McCarthy Dodges Questions About An Assault

McCarthy dodges questions about an assault weapons ban following a school shooting in Nashville.

When asked about the calls for reform, House Speaker Kevin McCarthy did not say whether the House would consider an assault weapons ban, setting up a familiar showdown between President Joe Biden and Republicans in Congress in the aftermath of the tragic mass shooting in Nashville.

The speaker emphasized his conference’s commitment to addressing the issue of mass shootings, but he did not specify what legislation he would propose as calls for changes to existing gun laws grow.

 

“There isn’t a single person in America who doesn’t want to try to solve all of this,” he said when asked about his plan to deal with mass shootings at an unrelated press conference on Thursday. “We want to make certain that we have all of the information.”

“I would advise the country as a whole that the problem we are facing today will not be solved solely through legislation. We need to have a serious conversation with this country. “We have to deal with mental illness,” he added later, adding, “I don’t think one piece of legislation will solve this.” I believe that a nation working together can solve a problem much larger than ourselves.”

 

When asked if an assault weapons ban or expanded background checks are on the table, McCarthy reiterated his stance from Wednesday, saying Republicans will first “get all the facts.”

“We’ll get all the information, and we’ll work through it,” he said.

McCarthy was evasive about which additional facts he sought.

Speaking ahead of McCarthy on Thursday, House Minority Leader Hakeem Jeffries acknowledged that Democrats had not decided on a specific legislative approach to reform gun laws, but said Republicans should build on the Bipartisan Safer Communities Act passed last year.

“We should prioritize children over guns and act with a sense of urgency. And my Republican colleagues must either step forward or step aside “According to Jeffries. ng.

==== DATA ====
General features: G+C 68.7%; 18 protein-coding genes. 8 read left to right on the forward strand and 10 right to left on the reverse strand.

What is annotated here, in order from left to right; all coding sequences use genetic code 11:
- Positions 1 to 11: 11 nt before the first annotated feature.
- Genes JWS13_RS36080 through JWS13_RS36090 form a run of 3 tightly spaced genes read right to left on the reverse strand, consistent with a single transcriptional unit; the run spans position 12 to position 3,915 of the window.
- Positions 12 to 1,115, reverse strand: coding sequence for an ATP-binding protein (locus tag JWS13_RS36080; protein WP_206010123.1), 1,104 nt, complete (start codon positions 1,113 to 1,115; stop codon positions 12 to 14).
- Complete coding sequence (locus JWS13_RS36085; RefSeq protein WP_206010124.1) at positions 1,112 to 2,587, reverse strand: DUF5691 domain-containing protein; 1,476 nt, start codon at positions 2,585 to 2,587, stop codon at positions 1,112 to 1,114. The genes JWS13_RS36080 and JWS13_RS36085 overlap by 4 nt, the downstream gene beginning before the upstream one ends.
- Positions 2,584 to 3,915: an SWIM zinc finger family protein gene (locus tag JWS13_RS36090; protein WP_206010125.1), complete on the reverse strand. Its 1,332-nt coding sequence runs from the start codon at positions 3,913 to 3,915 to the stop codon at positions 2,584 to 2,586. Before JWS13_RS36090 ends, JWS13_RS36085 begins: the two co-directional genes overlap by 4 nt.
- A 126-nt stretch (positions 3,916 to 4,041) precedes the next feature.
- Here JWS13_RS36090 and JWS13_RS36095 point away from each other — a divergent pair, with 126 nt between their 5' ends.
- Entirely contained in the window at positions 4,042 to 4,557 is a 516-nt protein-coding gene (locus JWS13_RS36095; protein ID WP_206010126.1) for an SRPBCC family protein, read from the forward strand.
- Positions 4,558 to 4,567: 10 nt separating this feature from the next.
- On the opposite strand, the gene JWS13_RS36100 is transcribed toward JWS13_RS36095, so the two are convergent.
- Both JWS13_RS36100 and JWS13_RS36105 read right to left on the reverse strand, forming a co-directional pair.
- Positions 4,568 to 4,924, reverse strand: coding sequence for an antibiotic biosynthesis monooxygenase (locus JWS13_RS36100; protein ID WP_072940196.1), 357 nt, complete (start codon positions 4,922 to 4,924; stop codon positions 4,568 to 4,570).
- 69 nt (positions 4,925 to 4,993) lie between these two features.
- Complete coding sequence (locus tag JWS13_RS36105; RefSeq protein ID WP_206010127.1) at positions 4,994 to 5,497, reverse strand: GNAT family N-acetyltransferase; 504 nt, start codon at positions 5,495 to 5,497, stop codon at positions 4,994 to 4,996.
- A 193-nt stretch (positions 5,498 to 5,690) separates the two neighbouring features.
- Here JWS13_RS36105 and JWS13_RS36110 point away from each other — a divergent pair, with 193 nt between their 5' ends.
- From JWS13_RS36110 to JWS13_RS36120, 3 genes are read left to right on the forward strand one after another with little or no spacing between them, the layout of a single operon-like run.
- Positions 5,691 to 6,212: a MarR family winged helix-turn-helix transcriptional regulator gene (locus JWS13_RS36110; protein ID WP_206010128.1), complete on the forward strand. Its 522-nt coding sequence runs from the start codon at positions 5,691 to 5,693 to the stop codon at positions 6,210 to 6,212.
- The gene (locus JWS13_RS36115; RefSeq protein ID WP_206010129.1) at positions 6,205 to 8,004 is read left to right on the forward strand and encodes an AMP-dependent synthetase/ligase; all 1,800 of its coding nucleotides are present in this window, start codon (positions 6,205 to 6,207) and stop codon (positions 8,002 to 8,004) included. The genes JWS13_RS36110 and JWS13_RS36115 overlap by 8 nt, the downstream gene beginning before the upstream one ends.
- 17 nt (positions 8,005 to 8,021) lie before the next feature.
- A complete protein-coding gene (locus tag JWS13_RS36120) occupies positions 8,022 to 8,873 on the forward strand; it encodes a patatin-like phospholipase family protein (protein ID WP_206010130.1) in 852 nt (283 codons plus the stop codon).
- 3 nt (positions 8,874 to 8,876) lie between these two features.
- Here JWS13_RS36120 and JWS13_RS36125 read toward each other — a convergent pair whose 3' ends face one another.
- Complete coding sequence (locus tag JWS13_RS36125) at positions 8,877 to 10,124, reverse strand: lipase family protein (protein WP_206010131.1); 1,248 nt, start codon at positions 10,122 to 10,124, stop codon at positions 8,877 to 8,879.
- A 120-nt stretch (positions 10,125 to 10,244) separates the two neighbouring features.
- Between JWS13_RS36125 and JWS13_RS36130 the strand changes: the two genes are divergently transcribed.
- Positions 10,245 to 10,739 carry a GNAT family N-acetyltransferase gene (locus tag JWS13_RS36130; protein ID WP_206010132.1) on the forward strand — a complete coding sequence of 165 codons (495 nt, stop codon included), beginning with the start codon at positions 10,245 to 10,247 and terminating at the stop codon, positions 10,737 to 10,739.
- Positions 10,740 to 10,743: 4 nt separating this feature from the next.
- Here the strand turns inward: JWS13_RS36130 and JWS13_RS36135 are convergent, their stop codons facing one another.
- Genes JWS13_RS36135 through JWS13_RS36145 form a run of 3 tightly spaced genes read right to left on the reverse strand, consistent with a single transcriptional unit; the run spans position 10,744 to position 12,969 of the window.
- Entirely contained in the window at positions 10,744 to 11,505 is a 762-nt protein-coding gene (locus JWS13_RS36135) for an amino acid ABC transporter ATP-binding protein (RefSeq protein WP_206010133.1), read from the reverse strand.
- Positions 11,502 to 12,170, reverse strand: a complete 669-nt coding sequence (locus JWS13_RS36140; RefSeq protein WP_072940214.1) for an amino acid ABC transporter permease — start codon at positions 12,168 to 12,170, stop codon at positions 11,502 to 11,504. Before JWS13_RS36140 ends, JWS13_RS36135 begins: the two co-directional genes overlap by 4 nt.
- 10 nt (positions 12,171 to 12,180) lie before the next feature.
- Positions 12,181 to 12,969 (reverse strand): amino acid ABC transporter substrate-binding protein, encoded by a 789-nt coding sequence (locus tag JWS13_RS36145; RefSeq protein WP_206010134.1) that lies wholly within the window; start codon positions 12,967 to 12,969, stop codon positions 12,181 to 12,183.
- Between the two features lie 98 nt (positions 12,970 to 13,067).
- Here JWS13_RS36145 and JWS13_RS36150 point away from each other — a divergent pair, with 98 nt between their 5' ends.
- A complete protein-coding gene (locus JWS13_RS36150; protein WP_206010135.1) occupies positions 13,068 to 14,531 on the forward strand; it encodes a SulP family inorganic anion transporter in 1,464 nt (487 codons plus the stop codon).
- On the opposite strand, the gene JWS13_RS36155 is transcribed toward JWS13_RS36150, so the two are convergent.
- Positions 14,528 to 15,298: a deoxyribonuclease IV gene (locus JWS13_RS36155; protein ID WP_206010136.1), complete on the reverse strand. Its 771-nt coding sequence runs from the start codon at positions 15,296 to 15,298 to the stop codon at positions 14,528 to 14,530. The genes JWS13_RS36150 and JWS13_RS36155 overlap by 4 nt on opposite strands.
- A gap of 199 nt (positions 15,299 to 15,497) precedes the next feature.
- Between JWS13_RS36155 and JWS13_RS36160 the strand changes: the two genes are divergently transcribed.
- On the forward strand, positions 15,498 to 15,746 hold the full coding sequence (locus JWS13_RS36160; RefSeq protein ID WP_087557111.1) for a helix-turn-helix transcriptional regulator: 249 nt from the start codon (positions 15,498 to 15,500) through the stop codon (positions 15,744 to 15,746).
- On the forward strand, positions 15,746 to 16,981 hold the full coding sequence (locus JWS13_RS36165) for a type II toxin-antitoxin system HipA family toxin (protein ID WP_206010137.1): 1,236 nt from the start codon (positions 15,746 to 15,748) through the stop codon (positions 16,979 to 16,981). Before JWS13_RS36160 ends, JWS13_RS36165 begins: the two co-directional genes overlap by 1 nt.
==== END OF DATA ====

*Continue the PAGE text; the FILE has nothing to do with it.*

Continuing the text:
Later, he added that House Republicans should bring legislation expanding background checks as well as prohibiting assault weapons to the House floor for debate, which McCarthy is unlikely to do.
Meanwhile, Biden has repeatedly stated that he lacks the executive authority to take additional action on guns, and has instead sent White House press secretary Karine Jean-Pierre on a TV campaign to pressure Republicans to act.

“The president has done his part,” she said on Wednesday’s “GMA3.” “Congress must play their part.”

However, new legislation appears unlikely.

There have been several heated debates among lawmakers about the issue. Rep. Jared Moskowitz, D-Fla., chastised Rep. Marjorie Taylor Greene, R-Ga., on Wednesday after she called for increased school security and praised the “good guy with a gun” response in Nashville, in a moment typifying partisanship on Capitol Hill.

“Did the good guys with guns prevent the murder of six people? No. … But have you seen what AR-15 bullets can do to children? You know why you don’t go deer hunting with an AR-15? Because there isn’t anything left “said the Democrat

 

“You’re concerned about book bans? Dead children are unable to read “He went on to mention some politicians’ efforts to review materials in classrooms and school libraries.

Also on Wednesday, Rep. Thomas Massie, R-Ky., told Rep. Jamaal Bowman, D-N.Y., to calm down after an explosive discussion about guns.

“Can you please relax? Children are being killed! Children aged nine!” Bowman replied. “I was screaming before you came in and cut me off.”

Rep. Tim Burchett, R-Tennessee, told reporters this week that he does not see a way for Congress to act.

“It’s a dreadful, dreadful situation. We’re not going to fix it. Criminals will continue to be criminals “Burchett stated on Monday. “Honestly, I don’t see any real role that we could play other than screw things up because of the situation.”
The last major action on gun reform by Congress was in June of last year, just over a month after the deadly school shooting in Uvalde, Texas, which killed 19 students and two teachers.

 

 

According to a 2019 ABC News/Washington Post poll, six in ten Americans support a ban on high-capacity ammunition clips and 56% support a ban on the sale of assault weapons. A ban on assault weapons was supported by 81% of Democrats, 55% of independents, and 33% of Republicans.

In 2022, 51 school shootings resulted in injury or death, the most in a single year since Education Week, an independent news outlet covering K-12 schools, began keeping track of this information in 2018. According to data compiled by Education Week, this number represents an increase from the previous highest number of school shootings, which was 35 in 2021.

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